Thoughts on Paula's Choice?

Do you agree with her views on skincare products? 

I'm on a hunt for my Summer night serum & moisturizer. I think I'm going to purchase the Perricone Blue Plasma even though it stinks so bad of fish & I hate fish. I've been researching products a lot and one of the sites I was on was Paula's Choice. She is not a fan of the serum... Actually the more I read through her "beautypedia" reviews, it seems like she's not a fan of a lot of products. I also got a feeling she was mainly trying to push her own products and Olay. 

Examples: 

- She's against treatment cleansers since it's just "washed down the drain". I have to disagree with this. When I use a treatment cleanser, although they can be drying, I do see improvement in my breakouts. 

- Witch Hazel is bad. I find witch hazel to be an important ingredient when choosing a toner. She think it's just as bad as alcohol if not worse. 

 

Products she gave a "poor" rating to: 

- Anthony Logistic's Glycolic cleanser got a poor rating because it doesn't contain any glycolic acid. 

- doctor dennis gross's A/B pads since we can just skip step 2 by simply splashing water on our face to deactivate step 1. 

- Dior Capture Totale One Essential Serum because it's not a "miracle serum" since it's primarily just "water, slip agents, and alcohol"

- ExfoliKate

- Just about every Ole Henriksen product I love :smileysad: 

- Origins Checks & Balances, Charcoal Mask & every other decent product from them

- Most Murad products

 

I do agree with a few points she makes, like companies need to stop putting active ingredients in clear vials so the sun doesn't break down the properties of the treatment. Also jar packaging is a big no-no for her. I understand that some creams are too thick to be put in a pump, but what about those airless jars that Bosica & Dermadoctor are using? I hate sticking my fingers in jars & the air does break down the active ingredients over time...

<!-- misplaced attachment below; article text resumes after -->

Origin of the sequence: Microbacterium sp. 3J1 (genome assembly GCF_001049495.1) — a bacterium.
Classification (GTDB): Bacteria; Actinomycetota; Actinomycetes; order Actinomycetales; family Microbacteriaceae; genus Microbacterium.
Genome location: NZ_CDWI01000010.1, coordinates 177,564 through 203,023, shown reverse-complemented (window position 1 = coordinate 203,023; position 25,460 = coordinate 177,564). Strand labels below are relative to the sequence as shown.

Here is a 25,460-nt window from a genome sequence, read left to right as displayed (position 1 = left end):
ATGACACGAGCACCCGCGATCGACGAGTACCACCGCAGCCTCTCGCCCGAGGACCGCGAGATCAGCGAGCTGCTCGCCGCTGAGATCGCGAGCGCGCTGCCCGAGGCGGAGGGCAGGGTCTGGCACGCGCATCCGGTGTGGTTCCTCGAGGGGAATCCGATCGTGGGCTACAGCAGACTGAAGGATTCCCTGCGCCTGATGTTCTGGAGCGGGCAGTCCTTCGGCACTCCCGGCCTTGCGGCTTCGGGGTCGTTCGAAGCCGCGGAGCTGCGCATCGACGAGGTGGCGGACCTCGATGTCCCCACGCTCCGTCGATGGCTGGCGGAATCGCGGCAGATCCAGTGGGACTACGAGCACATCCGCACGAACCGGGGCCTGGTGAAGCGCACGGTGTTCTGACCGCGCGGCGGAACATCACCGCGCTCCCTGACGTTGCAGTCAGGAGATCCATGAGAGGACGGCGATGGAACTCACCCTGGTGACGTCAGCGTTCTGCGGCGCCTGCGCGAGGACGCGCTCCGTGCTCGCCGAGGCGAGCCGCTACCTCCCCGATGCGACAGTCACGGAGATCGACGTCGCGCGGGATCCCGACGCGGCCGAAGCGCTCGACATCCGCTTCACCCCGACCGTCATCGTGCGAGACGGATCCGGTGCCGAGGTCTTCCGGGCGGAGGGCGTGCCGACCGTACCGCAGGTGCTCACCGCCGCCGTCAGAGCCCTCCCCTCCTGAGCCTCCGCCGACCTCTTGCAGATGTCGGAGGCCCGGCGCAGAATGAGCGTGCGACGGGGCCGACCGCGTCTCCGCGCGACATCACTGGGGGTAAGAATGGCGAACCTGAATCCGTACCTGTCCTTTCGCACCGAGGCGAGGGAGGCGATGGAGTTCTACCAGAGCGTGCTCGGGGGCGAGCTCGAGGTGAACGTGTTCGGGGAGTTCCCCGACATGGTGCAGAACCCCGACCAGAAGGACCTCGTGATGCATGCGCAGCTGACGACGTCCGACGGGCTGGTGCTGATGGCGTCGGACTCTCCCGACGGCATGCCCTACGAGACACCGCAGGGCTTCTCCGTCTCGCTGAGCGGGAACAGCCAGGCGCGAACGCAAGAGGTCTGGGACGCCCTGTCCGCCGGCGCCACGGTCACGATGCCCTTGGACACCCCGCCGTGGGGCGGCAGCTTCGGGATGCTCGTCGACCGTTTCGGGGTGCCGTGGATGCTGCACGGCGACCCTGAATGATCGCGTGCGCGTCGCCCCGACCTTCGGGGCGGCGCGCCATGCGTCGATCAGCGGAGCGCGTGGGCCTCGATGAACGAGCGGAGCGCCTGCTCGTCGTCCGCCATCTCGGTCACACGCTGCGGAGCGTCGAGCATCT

Overall though, I don't think I'll be going to her site when I'm researching a new product I want to try. 

Re: Thoughts on Paula's Choice?

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One more thing: Keep in mind that Paula had been writing reviews long before she developed her own line. She also does allow negative reviews of her products (really, just look on the product page to see them; don't know why anyone would contend otherwise).

I love that Paula took on certain cosmetic behemoths to show how absurd and overblown their claims — and prices — were. (Crème de la Mer is a great example of that.) She also let us know that some drugstore products make great formulas (Suave shampoos and conditioners and Ceravé products, for example).

That said, her background in chemistry is limited (she studied some), and is not at all comparable to people with higher degrees in the subject, nor with people who work in cosmetic research and formulation. Like Dear Abby, she consults people, and as we know, experts don't always agree (though "scientific consensus" is reliable).